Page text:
Welcome to the Treehouse Community

Want to collaborate on code errors? Have bugs you need feedback on? Looking for an extra set of eyes on your latest project? Get support with fellow developers, designers, and programmers of all backgrounds and skill levels here with the Treehouse Community! While you're at it, check out some resources Treehouse students have shared here.

Looking to learn something new?

Treehouse offers a seven day free trial for new students. Get access to thousands of hours of content and join thousands of Treehouse students and alumni in the community today.

Start your free trial


Using Anki as a studying tool

So I have used Anki in the past, but there is so much it seems to learn when it comes to CSS. I am a little past halfway into the deep dive when someone suggested using Anki for this and I am trying to figure out what are key items that I should be studying throughout? I do plan on running through the deep dive again, along with making some projects on my own, but I feel like my abilities are lacking from where they are assume in the course. What should I put into my Anki decks to help me remember features that are used frequently in CSS?

3 Answers

Me again. Search the shared decks they already have some pretty good ones, even if it has say jQuery and your not ready for that still keep it in that way you will be sub consciously learning the syntax ready for when you start. Also if struggling with the deep dive in CSS maybe spend the day (as grip as this is going to sound it would be worth it) Extracting all the stuff they are teaching in the deep dive into your own deck, will be a laborious task I know. Then you have the whole deep dive set up for spaced repetition learning.

As a side note I did see a deck on there that was Treehouse content so must be made by a user or staff member. CodePen is also a great tool just load it up see the popular ones and read through the code. If they have an element with position: relative; research the other values you can have and change it to see what happens. Same with display. Say its set to inline change to block see what it does to the page.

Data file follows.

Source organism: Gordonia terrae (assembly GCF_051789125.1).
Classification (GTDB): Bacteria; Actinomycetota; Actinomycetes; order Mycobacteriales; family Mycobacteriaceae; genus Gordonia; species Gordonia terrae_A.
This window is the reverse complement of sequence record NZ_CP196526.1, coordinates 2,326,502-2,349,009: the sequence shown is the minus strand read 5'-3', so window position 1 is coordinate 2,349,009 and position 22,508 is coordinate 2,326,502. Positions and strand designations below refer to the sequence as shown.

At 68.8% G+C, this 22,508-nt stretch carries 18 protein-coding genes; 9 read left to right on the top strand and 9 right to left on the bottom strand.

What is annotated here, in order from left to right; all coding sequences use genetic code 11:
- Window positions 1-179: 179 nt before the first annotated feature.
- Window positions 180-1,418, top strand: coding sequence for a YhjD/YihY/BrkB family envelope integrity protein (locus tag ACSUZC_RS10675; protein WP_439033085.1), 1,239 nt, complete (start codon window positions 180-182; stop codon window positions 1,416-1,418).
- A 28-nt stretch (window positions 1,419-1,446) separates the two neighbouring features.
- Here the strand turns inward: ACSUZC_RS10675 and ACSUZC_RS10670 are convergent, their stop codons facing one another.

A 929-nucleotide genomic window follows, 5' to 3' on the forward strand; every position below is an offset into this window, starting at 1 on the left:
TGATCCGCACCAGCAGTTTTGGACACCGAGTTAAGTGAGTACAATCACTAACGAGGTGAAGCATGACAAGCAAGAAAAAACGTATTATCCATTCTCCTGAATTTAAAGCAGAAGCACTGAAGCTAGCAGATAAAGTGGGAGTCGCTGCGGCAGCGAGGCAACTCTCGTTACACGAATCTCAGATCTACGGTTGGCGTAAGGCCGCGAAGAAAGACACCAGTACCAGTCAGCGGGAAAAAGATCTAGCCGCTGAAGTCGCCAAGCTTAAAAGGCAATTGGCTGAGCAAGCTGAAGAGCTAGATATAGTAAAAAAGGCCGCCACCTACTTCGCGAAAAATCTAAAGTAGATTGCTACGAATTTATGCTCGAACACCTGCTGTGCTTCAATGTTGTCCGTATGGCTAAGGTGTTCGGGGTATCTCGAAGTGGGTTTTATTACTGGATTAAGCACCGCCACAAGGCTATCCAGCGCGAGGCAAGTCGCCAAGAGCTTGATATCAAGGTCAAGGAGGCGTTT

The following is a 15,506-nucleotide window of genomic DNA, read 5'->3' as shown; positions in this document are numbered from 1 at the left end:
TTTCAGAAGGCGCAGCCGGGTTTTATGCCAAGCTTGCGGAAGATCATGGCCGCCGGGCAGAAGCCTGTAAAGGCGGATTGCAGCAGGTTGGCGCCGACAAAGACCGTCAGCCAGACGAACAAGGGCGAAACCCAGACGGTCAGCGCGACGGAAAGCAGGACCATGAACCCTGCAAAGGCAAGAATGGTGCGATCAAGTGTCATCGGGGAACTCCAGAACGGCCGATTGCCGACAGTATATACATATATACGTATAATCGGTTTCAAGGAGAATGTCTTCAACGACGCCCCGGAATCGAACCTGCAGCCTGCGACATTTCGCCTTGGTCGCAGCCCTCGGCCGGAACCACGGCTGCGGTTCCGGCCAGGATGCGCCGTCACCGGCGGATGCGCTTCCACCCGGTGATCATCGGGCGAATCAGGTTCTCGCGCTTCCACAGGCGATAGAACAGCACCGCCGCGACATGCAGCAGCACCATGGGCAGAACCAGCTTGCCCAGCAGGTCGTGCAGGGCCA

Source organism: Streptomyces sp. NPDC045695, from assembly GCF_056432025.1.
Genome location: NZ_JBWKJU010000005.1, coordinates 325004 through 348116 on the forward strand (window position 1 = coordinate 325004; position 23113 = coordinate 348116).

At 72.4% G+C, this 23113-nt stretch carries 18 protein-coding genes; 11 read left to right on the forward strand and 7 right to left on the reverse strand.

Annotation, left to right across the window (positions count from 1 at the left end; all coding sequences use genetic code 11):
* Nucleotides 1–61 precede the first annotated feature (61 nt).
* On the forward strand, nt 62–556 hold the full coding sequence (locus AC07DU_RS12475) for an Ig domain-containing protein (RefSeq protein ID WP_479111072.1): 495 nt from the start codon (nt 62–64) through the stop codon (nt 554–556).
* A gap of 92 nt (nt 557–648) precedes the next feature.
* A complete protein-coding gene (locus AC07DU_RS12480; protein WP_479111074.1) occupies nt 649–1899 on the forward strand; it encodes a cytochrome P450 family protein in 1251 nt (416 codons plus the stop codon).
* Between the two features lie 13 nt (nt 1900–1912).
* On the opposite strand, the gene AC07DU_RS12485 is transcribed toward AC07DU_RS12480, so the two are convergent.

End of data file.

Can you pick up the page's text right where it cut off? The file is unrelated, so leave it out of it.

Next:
If you like a page on CodePen signup its free and star them, then if you forget how to do something then you can go back to it. I suppose at some point your not going to remember how to do a specific task but as long as you know what you want to achieve and that it is feasible then fire up Google and find the solution when you do you will be like "Yeah thats it, i remember now".

Thanks again for the advice! I just found the treehouse one and went through some of them. Thanks again for all the advice, I know you can't learn a language in a week, but I want to give myself as many advantages as I can as I go through the content.

It's not a problem. I agree your not going to learn in a week but you can maximize your potential. I would sign up to feedly and pocket. I use them on iPad but they have web apps, then on feedly search web development and sunrise to the articles. Them they will come through and if I find them useful I add them to pocket with 1 click and add tags to make them easy to search when I need them. Also there are some inspiring videos on learning on TED will dig them out and send them when on laptop later.

Subscribe not sunrise lol

That seems logical James Barnett. It's a shame because some clued up people on there too

Thanks a lot I will definitely check them out! I am deployed right now and have an endless amount of time to study, so I have been spending about 8 hours a day on this, but I am trying to make sure that I understand everything. I did find out that What I was asking the first time I asked a question here I found out they hadn't gone over. I just want to make sure that I do everything I can to help me learn. This is exactly what I was looking for. I was looking for a place where I can actually talk to people other than stack overflow where it seems everyone is much more developed experience wise.

Well I am always online to assist. Don't get me started on Stackoverflow, too picky for my liking and a little condescending at times.

James Barnett
James Barnett
39,199 Points

Adam Sackfield - My personal pet theory on Stack Overflow is that people go there because they want to be entertained with little interesting problems to solve not necessarily to help out people who are new to programming.

Answering easy questions is less fun for them so they screen out stuff that they don't have fun with.

Awesome, thanks dude. On a separate note, what would you recommend for a beginner language wise? I was going to get started on JS, and then work my way to ruby or python. How effective is treehouse alone as far as developing as a programmer? I heard that code school is a good place to go after you're done with the track here.

For a beginner I would stick to HTML, CSS and Javascript once mastered these venture into the back end stuff like PHP etc.

As personally use here and codeschool, I feel with them both together you get a complete package.